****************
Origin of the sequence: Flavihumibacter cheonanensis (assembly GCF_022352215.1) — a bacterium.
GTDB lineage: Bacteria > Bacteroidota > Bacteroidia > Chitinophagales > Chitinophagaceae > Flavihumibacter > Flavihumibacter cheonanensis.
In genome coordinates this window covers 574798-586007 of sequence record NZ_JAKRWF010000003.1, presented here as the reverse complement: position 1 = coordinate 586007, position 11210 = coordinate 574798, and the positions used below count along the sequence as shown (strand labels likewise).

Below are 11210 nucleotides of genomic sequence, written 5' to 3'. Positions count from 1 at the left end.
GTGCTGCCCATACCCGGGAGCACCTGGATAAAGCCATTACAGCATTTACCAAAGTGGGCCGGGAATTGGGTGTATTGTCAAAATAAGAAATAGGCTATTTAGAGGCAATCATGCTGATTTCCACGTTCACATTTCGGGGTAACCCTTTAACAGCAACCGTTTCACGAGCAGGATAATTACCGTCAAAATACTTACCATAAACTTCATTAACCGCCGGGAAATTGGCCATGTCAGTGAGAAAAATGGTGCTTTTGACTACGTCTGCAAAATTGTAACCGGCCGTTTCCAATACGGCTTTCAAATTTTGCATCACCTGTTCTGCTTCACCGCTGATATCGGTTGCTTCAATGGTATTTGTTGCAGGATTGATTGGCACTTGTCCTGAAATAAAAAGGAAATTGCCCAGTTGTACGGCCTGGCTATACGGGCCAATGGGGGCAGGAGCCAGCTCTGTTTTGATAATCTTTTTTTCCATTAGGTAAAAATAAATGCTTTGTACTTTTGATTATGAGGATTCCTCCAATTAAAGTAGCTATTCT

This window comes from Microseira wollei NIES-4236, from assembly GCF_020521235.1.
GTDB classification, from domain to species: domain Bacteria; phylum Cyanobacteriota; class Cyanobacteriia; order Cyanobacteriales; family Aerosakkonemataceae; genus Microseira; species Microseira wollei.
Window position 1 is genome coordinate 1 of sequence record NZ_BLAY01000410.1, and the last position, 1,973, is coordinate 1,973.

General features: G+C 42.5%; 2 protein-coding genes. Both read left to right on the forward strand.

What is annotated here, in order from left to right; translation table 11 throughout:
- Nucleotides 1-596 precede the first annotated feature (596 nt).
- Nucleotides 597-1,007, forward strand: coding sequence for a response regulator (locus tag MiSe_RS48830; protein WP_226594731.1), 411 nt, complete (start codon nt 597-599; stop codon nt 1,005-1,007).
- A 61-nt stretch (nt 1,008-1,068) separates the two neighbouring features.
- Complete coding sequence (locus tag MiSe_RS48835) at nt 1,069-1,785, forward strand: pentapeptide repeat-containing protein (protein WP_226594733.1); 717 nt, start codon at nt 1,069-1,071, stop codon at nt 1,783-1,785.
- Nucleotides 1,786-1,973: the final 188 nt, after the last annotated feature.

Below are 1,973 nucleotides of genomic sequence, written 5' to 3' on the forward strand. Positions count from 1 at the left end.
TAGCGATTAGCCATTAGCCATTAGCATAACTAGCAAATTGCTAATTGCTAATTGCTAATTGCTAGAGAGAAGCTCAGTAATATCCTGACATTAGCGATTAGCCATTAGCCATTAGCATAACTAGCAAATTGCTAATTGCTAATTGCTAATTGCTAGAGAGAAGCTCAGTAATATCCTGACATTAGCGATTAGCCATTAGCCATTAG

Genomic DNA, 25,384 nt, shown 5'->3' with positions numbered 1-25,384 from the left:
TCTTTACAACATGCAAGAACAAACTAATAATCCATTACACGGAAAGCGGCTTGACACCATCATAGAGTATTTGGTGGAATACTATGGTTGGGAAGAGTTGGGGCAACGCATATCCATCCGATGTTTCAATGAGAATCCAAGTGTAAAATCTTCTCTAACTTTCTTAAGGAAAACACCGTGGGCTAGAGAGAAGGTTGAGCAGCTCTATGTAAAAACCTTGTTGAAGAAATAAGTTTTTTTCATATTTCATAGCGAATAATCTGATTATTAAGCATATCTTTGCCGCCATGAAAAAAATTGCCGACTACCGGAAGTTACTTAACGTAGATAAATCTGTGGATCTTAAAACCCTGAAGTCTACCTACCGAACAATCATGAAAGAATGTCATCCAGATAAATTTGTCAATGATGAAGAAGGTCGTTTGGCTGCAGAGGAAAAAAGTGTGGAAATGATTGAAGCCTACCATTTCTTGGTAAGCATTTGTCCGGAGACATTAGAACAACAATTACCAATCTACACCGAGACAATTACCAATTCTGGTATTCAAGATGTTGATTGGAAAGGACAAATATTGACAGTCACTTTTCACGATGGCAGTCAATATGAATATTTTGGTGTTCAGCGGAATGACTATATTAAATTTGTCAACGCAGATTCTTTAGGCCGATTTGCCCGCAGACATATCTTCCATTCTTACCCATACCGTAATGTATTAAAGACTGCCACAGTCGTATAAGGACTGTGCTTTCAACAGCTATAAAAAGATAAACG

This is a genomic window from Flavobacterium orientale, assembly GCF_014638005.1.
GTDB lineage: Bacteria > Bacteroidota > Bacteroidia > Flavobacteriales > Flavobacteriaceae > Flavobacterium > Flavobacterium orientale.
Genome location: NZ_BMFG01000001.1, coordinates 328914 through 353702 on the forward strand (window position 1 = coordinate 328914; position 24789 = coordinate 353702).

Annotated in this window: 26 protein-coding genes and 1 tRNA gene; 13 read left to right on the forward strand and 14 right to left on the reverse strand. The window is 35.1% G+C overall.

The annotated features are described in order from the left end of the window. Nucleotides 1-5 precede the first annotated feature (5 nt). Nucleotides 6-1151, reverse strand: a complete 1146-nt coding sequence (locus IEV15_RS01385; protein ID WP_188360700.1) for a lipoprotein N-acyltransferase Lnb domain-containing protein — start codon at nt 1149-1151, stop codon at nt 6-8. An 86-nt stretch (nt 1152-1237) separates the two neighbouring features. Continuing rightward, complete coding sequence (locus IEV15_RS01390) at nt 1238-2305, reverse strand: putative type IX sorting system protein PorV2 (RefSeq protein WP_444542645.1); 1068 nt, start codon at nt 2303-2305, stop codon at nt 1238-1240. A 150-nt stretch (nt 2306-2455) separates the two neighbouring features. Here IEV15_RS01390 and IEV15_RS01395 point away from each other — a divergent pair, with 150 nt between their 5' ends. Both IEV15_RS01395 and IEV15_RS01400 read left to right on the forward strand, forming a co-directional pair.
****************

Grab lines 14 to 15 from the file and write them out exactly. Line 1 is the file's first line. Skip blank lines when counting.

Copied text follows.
- Complete coding sequence (locus tag MiSe_RS48835) at nt 1,069-1,785, forward strand: pentapeptide repeat-containing protein (protein WP_226594733.1); 717 nt, start codon at nt 1,069-1,071, stop codon at nt 1,783-1,785.
- Nucleotides 1,786-1,973: the final 188 nt, after the last annotated feature.